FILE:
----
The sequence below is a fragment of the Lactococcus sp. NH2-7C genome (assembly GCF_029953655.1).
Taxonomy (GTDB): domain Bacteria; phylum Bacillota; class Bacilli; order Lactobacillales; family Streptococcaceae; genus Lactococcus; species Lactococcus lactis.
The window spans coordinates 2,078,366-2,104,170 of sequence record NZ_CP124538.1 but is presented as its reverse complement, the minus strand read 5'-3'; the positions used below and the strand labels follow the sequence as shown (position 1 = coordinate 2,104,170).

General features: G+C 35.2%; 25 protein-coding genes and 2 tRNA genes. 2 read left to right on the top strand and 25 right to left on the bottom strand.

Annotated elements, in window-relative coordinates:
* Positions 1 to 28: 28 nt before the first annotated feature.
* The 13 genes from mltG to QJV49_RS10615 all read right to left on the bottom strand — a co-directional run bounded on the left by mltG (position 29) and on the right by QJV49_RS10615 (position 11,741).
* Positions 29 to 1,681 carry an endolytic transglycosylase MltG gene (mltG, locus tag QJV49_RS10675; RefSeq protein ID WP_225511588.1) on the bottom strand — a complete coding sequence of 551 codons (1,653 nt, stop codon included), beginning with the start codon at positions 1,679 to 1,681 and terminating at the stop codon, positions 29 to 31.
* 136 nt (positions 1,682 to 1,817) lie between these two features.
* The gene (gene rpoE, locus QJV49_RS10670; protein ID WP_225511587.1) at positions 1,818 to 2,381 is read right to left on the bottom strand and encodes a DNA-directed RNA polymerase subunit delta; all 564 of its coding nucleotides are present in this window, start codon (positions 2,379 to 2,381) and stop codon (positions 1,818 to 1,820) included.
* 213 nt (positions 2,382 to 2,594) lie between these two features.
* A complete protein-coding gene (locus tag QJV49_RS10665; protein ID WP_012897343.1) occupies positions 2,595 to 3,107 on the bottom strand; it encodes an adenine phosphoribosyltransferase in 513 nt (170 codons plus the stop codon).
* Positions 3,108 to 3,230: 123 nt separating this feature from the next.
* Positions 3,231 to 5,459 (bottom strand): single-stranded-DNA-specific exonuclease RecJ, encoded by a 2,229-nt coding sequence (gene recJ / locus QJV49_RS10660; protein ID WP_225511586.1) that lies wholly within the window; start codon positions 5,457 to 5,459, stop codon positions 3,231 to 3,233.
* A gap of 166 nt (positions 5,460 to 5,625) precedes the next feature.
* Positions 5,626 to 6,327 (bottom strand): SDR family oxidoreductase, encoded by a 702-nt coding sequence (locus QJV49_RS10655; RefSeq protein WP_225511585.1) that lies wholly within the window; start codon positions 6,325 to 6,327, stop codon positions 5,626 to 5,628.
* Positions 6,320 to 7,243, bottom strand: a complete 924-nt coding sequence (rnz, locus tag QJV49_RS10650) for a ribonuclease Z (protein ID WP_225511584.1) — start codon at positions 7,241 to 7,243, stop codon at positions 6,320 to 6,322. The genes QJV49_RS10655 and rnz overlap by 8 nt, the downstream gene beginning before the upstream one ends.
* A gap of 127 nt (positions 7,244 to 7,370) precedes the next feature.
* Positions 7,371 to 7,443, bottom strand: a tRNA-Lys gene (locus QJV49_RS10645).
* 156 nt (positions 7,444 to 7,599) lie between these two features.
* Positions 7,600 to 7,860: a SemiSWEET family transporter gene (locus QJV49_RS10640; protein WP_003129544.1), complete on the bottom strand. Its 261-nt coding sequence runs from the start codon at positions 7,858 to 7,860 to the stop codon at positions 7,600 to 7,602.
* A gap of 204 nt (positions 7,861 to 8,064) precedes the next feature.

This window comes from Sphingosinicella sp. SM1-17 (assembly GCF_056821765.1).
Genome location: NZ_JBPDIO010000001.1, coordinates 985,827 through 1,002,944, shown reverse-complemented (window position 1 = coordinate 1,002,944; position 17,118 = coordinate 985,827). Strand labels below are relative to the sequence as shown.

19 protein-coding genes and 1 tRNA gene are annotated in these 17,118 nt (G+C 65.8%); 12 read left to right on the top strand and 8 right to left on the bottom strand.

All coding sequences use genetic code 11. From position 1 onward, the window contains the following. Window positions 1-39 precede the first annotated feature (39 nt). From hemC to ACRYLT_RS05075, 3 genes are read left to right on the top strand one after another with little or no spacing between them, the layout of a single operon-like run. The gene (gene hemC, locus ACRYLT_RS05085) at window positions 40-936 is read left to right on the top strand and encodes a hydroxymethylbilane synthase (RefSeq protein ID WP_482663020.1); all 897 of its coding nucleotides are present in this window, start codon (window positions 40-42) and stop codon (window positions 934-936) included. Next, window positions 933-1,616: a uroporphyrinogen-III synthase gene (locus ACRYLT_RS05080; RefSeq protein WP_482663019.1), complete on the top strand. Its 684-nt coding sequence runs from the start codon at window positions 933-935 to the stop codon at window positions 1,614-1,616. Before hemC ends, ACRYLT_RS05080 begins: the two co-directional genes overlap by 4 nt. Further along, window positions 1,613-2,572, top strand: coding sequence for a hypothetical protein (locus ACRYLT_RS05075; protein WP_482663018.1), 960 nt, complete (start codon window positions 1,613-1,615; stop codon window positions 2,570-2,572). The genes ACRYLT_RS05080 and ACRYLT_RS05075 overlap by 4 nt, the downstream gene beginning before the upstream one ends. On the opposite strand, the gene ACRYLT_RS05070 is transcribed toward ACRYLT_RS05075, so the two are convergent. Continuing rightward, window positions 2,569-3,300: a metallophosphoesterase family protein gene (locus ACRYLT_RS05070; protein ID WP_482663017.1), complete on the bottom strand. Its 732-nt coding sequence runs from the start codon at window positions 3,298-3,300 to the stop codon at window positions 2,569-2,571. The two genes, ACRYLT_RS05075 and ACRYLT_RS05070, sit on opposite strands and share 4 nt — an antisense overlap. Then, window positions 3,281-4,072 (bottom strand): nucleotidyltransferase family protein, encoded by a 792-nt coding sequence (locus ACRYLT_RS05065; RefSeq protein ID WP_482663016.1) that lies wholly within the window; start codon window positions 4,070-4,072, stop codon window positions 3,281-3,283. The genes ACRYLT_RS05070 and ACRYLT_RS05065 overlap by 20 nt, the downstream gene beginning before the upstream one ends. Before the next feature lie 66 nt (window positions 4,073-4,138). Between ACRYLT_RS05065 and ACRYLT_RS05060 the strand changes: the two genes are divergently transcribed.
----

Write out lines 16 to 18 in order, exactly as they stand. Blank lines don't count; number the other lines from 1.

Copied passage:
* Positions 5,626 to 6,327 (bottom strand): SDR family oxidoreductase, encoded by a 702-nt coding sequence (locus QJV49_RS10655; RefSeq protein WP_225511585.1) that lies wholly within the window; start codon positions 6,325 to 6,327, stop codon positions 5,626 to 5,628.
* Positions 6,320 to 7,243, bottom strand: a complete 924-nt coding sequence (rnz, locus tag QJV49_RS10650) for a ribonuclease Z (protein ID WP_225511584.1) — start codon at positions 7,241 to 7,243, stop codon at positions 6,320 to 6,322. The genes QJV49_RS10655 and rnz overlap by 8 nt, the downstream gene beginning before the upstream one ends.
* A gap of 127 nt (positions 7,244 to 7,370) precedes the next feature.